Eric Schmidt and Bill Richardson’s Pyongyang adventure continues to pay dividends.
First, former U.N. ambassador Richardson’s shrewd nuclear diplomacy resulted in . . . North Korea testing an atomic weapon. Now, Google chief Schmidt’s encouragement of a “free and open Internet” in North Korea has resulted in Pyongyang finally allowing mobile Internet access . . . for foreigners.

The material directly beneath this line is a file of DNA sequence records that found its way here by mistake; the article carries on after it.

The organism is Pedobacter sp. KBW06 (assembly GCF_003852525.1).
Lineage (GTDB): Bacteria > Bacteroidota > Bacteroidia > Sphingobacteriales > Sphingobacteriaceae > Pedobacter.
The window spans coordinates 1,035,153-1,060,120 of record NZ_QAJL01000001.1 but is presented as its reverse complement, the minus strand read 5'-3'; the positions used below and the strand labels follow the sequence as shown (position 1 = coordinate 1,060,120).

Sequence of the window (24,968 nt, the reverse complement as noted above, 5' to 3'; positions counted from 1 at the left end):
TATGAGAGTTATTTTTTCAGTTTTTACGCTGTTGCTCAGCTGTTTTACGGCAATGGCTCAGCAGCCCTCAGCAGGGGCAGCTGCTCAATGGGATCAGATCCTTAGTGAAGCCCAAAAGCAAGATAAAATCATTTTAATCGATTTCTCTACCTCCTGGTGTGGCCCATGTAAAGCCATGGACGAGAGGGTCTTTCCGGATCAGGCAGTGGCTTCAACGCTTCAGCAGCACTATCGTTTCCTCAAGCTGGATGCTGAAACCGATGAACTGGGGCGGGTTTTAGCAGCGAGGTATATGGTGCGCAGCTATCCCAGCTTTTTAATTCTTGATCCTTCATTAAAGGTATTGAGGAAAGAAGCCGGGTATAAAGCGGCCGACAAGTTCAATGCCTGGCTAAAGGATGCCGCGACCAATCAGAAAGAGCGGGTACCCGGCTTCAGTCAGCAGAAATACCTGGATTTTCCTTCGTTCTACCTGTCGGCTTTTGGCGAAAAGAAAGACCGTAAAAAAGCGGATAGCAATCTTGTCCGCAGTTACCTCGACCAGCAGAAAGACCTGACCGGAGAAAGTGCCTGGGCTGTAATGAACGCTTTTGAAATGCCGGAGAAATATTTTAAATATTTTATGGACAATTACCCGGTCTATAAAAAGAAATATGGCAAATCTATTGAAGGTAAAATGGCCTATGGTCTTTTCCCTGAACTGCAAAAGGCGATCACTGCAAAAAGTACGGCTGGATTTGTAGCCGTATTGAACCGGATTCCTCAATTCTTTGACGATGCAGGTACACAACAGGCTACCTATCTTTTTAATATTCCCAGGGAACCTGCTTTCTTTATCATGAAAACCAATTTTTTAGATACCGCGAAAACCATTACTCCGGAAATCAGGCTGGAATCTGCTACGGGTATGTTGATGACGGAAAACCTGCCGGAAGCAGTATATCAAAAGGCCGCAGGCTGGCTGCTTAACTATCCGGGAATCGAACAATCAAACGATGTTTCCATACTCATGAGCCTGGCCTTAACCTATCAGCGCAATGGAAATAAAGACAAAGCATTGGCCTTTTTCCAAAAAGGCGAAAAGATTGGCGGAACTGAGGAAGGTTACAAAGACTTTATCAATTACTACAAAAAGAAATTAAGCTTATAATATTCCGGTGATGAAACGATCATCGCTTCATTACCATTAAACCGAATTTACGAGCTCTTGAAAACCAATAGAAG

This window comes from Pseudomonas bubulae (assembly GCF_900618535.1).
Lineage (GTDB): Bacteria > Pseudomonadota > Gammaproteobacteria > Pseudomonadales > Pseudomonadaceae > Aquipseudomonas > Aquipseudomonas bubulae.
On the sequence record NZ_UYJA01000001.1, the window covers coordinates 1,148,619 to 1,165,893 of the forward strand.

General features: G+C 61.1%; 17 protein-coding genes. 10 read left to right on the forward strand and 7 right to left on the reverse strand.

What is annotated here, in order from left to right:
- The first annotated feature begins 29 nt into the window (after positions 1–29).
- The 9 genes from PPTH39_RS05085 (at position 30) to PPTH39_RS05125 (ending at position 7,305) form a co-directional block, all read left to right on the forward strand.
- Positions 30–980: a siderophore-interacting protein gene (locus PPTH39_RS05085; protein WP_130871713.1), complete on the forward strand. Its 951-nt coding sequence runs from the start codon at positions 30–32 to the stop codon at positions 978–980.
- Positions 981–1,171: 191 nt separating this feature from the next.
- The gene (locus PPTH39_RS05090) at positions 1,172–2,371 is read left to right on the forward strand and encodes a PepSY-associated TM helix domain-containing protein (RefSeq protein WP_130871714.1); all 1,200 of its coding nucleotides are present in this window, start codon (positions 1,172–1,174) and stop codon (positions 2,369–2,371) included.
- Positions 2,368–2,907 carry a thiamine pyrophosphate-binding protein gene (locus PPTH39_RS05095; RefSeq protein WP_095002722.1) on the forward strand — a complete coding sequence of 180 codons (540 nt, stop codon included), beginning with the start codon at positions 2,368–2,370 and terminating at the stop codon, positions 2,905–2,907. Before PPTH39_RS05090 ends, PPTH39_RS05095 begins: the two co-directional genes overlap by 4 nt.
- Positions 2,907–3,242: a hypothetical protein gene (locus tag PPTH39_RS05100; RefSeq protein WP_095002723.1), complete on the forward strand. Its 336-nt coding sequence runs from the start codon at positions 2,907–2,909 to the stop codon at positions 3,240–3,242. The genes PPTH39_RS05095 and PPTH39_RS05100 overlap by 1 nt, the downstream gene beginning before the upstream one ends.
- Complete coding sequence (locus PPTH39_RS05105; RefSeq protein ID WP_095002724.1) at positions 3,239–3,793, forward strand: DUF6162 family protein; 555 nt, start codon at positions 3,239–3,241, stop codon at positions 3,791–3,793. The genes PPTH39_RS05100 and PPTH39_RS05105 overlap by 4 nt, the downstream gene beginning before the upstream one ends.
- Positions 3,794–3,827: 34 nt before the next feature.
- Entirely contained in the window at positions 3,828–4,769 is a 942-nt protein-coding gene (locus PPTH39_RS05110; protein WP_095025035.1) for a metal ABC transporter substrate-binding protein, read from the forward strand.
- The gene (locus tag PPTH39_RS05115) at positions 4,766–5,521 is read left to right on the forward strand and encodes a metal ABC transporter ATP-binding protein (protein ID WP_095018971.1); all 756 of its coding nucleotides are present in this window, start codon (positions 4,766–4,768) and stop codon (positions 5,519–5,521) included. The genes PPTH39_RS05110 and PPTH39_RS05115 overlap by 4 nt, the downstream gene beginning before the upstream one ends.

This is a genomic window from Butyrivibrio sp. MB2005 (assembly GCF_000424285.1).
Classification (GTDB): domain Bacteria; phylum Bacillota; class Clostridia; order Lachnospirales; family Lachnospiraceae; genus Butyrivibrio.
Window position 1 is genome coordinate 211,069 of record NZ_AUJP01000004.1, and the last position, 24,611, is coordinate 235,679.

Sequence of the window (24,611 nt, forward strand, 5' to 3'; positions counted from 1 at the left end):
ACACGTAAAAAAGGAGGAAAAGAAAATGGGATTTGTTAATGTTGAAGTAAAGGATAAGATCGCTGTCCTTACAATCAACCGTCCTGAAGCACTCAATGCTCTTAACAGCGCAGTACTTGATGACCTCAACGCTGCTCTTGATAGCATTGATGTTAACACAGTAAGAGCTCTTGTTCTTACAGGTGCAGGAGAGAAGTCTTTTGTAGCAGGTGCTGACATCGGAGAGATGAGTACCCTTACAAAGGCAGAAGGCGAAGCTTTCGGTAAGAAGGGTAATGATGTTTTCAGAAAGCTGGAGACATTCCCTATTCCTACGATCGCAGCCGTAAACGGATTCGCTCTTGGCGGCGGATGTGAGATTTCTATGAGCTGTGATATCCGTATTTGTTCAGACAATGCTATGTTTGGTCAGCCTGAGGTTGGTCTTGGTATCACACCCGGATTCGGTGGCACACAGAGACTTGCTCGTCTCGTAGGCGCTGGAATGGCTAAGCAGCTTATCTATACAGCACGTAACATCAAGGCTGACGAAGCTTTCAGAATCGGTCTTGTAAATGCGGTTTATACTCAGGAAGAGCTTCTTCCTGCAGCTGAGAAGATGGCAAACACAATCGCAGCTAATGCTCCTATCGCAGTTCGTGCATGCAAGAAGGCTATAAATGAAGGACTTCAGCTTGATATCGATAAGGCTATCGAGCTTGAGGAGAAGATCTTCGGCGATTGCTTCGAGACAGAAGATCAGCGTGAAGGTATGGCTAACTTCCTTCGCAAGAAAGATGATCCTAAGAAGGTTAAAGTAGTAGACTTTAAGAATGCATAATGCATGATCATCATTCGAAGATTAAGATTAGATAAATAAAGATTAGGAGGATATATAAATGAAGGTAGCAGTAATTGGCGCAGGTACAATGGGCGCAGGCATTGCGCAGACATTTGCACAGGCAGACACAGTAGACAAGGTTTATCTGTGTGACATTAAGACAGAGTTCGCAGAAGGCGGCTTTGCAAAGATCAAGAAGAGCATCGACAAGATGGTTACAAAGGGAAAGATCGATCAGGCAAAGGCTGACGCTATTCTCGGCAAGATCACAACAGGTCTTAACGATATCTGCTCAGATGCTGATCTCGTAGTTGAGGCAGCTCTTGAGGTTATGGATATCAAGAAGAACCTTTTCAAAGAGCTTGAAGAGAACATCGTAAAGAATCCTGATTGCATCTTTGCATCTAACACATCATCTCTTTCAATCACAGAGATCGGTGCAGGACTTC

North Korean cell phone users (about a million in a country of 24 million) will still be banned from accessing the Internet. Moreover, there’s a case to be made that this shift in policy is actually a way for the North Korean regime to increase its surveillance of foreign visitors by monitoring their Internet use (and more precisely tracking their whereabouts). But Schmidt can take heart: thanks to his indefatigable work, those tourists morally obtuse enough to vacation in a country where hundreds of thousands are imprisoned in gulags will be now be able to access their Twitter feeds.